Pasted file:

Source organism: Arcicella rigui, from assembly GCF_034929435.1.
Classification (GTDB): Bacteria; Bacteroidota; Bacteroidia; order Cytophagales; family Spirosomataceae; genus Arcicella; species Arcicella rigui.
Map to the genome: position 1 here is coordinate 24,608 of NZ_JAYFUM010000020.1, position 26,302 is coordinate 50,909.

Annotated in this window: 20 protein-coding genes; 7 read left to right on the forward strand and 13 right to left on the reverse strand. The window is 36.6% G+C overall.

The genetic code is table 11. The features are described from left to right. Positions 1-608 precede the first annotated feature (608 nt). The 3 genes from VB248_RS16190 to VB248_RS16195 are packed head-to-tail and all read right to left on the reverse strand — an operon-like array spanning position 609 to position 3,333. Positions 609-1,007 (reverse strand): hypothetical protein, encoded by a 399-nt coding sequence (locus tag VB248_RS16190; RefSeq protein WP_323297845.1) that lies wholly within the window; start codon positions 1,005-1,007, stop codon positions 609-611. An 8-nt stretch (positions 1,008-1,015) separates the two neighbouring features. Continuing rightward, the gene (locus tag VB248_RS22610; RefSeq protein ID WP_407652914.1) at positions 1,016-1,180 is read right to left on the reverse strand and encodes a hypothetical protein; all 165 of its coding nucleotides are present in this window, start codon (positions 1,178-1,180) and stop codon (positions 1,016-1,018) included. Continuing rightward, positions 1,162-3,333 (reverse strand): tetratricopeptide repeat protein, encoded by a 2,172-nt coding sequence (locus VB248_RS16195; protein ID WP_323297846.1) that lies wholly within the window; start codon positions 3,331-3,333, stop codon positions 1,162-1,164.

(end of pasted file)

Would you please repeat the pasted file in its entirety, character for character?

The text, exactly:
Source organism: Arcicella rigui, from assembly GCF_034929435.1.
Classification (GTDB): Bacteria; Bacteroidota; Bacteroidia; order Cytophagales; family Spirosomataceae; genus Arcicella; species Arcicella rigui.
Map to the genome: position 1 here is coordinate 24,608 of NZ_JAYFUM010000020.1, position 26,302 is coordinate 50,909.

Annotated in this window: 20 protein-coding genes; 7 read left to right on the forward strand and 13 right to left on the reverse strand. The window is 36.6% G+C overall.

The genetic code is table 11. The features are described from left to right. Positions 1-608 precede the first annotated feature (608 nt). The 3 genes from VB248_RS16190 to VB248_RS16195 are packed head-to-tail and all read right to left on the reverse strand — an operon-like array spanning position 609 to position 3,333. Positions 609-1,007 (reverse strand): hypothetical protein, encoded by a 399-nt coding sequence (locus tag VB248_RS16190; RefSeq protein WP_323297845.1) that lies wholly within the window; start codon positions 1,005-1,007, stop codon positions 609-611. An 8-nt stretch (positions 1,008-1,015) separates the two neighbouring features. Continuing rightward, the gene (locus tag VB248_RS22610; RefSeq protein ID WP_407652914.1) at positions 1,016-1,180 is read right to left on the reverse strand and encodes a hypothetical protein; all 165 of its coding nucleotides are present in this window, start codon (positions 1,178-1,180) and stop codon (positions 1,016-1,018) included. Continuing rightward, positions 1,162-3,333 (reverse strand): tetratricopeptide repeat protein, encoded by a 2,172-nt coding sequence (locus VB248_RS16195; protein ID WP_323297846.1) that lies wholly within the window; start codon positions 3,331-3,333, stop codon positions 1,162-1,164.